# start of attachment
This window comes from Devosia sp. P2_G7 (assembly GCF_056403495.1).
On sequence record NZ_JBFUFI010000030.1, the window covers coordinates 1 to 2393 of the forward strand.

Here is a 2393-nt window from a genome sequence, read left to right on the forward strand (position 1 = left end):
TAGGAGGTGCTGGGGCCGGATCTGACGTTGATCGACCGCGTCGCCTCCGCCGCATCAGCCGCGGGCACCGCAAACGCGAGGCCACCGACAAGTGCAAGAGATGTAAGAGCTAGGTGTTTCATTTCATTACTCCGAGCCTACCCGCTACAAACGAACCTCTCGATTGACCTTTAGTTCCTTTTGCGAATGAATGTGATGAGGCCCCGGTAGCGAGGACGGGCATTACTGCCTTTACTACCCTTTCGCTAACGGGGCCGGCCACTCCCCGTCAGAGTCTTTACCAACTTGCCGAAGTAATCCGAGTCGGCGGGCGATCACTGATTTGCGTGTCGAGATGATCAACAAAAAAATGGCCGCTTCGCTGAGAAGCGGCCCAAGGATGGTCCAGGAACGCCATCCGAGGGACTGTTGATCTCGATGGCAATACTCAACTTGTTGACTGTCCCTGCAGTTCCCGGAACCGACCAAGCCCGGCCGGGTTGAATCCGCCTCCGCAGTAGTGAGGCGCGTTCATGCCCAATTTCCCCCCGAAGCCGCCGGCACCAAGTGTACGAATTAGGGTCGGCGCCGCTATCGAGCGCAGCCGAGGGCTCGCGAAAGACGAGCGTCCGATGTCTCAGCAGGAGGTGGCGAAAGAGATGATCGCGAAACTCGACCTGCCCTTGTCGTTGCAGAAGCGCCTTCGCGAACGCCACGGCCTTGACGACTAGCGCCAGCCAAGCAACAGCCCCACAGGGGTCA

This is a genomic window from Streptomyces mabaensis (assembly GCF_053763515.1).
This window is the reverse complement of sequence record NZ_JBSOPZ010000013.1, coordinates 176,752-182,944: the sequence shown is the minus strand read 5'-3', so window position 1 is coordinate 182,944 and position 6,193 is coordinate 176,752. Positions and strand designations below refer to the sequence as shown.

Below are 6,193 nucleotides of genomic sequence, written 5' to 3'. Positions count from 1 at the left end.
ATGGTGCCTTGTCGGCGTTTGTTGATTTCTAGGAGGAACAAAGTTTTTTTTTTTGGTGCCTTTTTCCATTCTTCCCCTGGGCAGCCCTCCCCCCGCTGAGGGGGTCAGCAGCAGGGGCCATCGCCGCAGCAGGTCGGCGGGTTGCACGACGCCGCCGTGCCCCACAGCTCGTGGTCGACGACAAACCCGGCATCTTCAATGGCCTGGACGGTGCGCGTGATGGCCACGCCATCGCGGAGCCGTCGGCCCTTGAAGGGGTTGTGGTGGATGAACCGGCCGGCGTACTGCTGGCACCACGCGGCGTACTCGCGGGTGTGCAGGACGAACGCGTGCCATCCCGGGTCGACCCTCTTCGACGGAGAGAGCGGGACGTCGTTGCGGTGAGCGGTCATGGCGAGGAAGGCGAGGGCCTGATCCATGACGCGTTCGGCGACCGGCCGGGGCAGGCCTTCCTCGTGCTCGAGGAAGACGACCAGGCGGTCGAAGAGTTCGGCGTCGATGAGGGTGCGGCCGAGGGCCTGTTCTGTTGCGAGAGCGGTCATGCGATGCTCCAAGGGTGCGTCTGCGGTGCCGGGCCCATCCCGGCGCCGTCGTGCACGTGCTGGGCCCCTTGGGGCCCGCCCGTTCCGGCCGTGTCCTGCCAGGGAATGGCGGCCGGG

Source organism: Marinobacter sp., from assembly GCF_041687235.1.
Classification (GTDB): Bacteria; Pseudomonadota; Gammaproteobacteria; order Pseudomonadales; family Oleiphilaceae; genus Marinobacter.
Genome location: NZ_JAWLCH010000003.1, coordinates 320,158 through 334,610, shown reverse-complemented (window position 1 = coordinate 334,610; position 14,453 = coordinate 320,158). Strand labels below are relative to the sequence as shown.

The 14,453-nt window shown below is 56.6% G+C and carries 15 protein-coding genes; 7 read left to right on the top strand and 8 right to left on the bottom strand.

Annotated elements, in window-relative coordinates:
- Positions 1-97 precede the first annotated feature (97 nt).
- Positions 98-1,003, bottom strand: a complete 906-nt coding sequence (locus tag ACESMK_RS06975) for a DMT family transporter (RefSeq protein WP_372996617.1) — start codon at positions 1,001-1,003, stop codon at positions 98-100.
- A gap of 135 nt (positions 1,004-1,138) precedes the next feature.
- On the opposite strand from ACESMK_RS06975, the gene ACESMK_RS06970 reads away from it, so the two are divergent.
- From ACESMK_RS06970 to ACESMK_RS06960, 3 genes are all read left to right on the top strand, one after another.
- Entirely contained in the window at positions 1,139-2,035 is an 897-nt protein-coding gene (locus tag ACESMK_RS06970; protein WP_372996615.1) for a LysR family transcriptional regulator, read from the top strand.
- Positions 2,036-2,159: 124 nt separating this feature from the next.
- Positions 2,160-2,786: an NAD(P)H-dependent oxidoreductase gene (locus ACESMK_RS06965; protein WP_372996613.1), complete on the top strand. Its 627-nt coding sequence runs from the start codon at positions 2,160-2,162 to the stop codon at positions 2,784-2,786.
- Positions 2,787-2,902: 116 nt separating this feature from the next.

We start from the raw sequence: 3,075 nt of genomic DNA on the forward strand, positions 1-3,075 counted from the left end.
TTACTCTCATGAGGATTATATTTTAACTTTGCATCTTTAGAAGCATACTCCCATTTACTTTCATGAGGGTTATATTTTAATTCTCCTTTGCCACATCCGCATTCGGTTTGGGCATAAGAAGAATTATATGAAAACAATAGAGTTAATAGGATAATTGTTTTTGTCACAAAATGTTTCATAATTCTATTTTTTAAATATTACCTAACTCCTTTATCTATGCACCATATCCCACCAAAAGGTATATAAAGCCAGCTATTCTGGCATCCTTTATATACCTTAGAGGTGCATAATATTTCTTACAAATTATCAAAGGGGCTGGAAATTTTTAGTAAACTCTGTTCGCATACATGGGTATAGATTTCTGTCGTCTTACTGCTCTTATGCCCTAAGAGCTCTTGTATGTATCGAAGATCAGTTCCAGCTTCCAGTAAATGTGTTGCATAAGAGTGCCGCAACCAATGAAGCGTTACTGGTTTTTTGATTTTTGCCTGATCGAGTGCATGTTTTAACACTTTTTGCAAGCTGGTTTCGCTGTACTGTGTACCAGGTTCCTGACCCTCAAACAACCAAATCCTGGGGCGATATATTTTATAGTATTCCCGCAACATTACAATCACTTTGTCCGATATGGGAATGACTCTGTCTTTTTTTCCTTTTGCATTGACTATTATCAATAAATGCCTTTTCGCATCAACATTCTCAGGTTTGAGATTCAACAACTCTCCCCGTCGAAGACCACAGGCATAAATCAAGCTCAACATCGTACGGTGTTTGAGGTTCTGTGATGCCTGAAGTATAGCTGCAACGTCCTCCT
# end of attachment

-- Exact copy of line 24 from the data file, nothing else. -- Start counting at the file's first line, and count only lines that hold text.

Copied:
TTACTCTCATGAGGATTATATTTTAACTTTGCATCTTTAGAAGCATACTCCCATTTACTTTCATGAGGGTTATATTTTAATTCTCCTTTGCCACATCCGCATTCGGTTTGGGCATAAGAAGAATTATATGAAAACAATAGAGTTAATAGGATAATTGTTTTTGTCACAAAATGTTTCATAATTCTATTTTTTAAATATTACCTAACTCCTTTATCTATGCACCATATCCCACCAAAAGGTATATAAAGCCAGCTATTCTGGCATCCTTTATATACCTTAGAGGTGCATAATATTTCTTACAAATTATCAAAGGGGCTGGAAATTTTTAGTAAACTCTGTTCGCATACATGGGTATAGATTTCTGTCGTCTTACTGCTCTTATGCCCTAAGAGCTCTTGTATGTATCGAAGATCAGTTCCAGCTTCCAGTAAATGTGTTGCATAAGAGTGCCGCAACCAATGAAGCGTTACTGGTTTTTTGATTTTTGCCTGATCGAGTGCATGTTTTAACACTTTTTGCAAGCTGGTTTCGCTGTACTGTGTACCAGGTTCCTGACCCTCAAACAACCAAATCCTGGGGCGATATATTTTATAGTATTCCCGCAACATTACAATCACTTTGTCCGATATGGGAATGACTCTGTCTTTTTTTCCTTTTGCATTGACTATTATCAATAAATGCCTTTTCGCATCAACATTCTCAGGTTTGAGATTCAACAACTCTCCCCGTCGAAGACCACAGGCATAAATCAAGCTCAACATCGTACGGTGTTTGAGGTTCTGTGATGCCTGAAGTATAGCTGCAACGTCCTCCT